While all the conjecture regarding the Celtics at Thursday's trade deadline was whether they would make a move to improve their playoff prospects, it was a move not made by an entirely different that team may have helped Boston the most.
The biggest blockbuster on the NBA's most active day of wheeling and dealing was the trade the Orlando Magic did not make. Dwight Howard officially waived his early termination clause, which means he will not become a free agent this summer and will play at least one more season beyond this one in Orlando.
The Magic were ecstatic, of course, to learn they won't lose their franchise player as they had feared. At a news conference Thursday, both Howard and Magic management talked tough about making a push for a championship this season, while general manager Otis Smith presumably began to look for ways to improve the roster this offseason to convince Howard to stay beyond next year.
The biggest hoots and hollers probably should have originated a little farther North, though, as Howard's decision opened a golden opportunity for the Celtics.
For two months the Celtics have been trying to dig themselves out of the seventh or eighth spot in the Eastern Conference. Those seeds would mean first-round meetings with the Miami Heat or Chicago Bulls, neither of whom would have much trouble dispatching the Celtics. The unlucky winners of the final two playoff spots in the East would therefore be in a lose-lose situation. They would have virtually no chance of advancing in the postseason, yet would not qualify for the draft lottery in what is expected to be a deep and promising draft.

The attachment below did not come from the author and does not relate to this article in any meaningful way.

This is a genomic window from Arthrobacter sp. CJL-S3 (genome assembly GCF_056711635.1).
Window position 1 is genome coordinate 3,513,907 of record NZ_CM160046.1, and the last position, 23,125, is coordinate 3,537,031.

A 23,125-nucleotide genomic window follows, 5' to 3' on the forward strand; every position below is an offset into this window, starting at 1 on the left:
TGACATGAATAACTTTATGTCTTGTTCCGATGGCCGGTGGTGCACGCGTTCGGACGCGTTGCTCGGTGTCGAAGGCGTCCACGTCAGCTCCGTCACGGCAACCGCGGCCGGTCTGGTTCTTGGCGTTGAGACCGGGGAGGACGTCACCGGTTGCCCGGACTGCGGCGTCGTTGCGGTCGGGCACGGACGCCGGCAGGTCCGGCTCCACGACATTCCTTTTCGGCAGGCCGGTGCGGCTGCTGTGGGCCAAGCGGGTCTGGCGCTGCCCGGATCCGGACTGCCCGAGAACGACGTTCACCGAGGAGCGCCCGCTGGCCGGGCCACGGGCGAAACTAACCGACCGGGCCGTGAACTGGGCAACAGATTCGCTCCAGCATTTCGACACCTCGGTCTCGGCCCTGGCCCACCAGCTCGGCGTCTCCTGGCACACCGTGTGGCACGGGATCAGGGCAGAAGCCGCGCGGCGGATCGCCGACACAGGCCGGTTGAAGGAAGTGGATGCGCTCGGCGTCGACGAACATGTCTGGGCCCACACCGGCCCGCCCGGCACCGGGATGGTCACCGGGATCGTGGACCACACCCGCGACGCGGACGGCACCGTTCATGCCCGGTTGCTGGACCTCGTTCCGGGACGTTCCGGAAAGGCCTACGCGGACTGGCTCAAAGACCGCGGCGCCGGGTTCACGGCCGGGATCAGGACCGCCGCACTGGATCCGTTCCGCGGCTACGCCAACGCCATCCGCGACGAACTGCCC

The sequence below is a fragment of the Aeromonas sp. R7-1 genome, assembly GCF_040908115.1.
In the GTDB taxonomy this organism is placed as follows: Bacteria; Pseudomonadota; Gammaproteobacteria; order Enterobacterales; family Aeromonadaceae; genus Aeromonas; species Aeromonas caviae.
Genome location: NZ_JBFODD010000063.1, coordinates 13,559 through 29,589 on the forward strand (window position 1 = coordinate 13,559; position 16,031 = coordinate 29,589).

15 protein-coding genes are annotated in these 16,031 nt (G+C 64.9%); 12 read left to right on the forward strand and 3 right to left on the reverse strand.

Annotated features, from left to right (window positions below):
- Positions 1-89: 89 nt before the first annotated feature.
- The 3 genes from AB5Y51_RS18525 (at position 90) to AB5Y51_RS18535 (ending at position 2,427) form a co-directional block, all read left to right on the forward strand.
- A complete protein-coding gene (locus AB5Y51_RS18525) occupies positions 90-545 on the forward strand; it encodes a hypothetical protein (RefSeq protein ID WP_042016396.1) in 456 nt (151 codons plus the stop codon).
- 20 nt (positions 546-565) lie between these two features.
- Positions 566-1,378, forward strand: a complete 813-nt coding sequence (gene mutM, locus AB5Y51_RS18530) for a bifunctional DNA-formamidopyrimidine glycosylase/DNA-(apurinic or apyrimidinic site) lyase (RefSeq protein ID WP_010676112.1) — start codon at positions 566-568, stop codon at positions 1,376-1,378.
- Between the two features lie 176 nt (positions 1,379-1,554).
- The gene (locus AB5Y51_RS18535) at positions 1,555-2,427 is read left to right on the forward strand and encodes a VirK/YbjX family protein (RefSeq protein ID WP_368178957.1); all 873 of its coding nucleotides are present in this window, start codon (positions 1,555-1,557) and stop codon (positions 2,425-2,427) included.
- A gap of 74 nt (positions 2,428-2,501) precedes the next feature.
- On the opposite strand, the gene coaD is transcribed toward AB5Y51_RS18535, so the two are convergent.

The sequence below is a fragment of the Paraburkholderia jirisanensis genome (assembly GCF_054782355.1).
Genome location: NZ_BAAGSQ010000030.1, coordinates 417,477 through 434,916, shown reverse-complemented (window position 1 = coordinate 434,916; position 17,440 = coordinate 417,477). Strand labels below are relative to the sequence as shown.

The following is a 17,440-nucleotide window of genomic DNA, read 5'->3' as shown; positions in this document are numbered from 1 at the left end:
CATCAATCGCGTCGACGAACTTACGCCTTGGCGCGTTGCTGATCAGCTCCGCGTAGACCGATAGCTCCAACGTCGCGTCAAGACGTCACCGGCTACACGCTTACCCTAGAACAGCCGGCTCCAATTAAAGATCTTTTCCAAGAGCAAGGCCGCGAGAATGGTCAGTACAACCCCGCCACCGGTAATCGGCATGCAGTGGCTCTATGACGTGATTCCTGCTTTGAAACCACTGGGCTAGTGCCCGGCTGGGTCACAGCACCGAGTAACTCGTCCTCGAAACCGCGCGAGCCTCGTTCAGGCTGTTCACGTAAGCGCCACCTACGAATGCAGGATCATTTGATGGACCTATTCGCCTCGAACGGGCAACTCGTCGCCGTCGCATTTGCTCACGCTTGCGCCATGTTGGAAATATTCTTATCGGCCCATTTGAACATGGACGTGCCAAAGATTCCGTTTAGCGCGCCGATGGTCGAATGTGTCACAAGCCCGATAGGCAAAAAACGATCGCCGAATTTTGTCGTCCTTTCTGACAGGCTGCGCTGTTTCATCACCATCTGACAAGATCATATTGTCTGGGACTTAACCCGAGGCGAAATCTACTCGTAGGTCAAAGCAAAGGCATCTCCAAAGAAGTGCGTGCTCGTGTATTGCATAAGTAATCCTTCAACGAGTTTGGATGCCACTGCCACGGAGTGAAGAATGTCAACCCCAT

When a team employs uber-competitors like Kevin Garnett, Paul Pierce, Ray Allen and Rajon Rondo, tanking for the sake of better draft position is not an option. As long as those four remained in green (albeit for only another 24 games) the Celtics would make every game count, even if that meant crawling into the playoffs and getting swept by Miami.
The Celtics' only hope of making it beyond the first round therefore was to overtake Atlanta for the sixth seed, earning the right to play the Magic, or to catch up with Philadelphia for the Atlantic Division crown and the No. 4 seed, granting the Celtics a first-round home series. The NBA playoffs are all about matchups, and from a matchup standpoint, the Celtics are best structured to beat the Magic, as they have in both their meetings this season.
The Celtics trail the Hawks by only a half-game, and they are tied in the loss column. Boston trails Philly by a 1 1/2 games and is behind one game in the loss column, which is the really troublesome factor for the C's — a team can always make up wins, but it can't un-lose games.
Had Orlando traded Howard, the Celtics' seeding situation would have gotten even more daunting. Without Howard, the Magic certainly would have fallen out of the third spot in the East. The Indiana Pacers, who soundly defeated the Celtics twice this season, would be poised to slide up from fifth to third. That would have made the eighth, seventh and sixth seeds toxic for the Celtics and left only one avenue to avoid certain first-round death: The Philadelphia 76ers and the division title.
Having more options is always preferable, and even though the Sixers have gone just 5-5 in their last 10 games while the Celtics have gone 8-2, the Celtics have to feel more comfortable knowing that if they fall short of catching Philly, they could still fall into the seventh seed and a favorable matchup with Orlando.
Suffice to say Orlando isn't thinking this way. Magic owner Rich DeVos did not respond to the news of Howard staying put by exclaiming, "Yes! Now the Celtics have a better chance at making it out of the first round!" But the Magic also failed to make any additions to their team at the trade deadline, which means they could head into the playoffs with the same crew that lost by 31 points to the Celtics on Jan. 23 and gave away a 27-point lead to the Celtics on Jan. 26.
The memory of that disastrous week will not easily escape the minds of the Magic players. Retaining Howard was a gain for the Magic, but if the Celtics seize the opportunity, it could be a gain for the C's as well.
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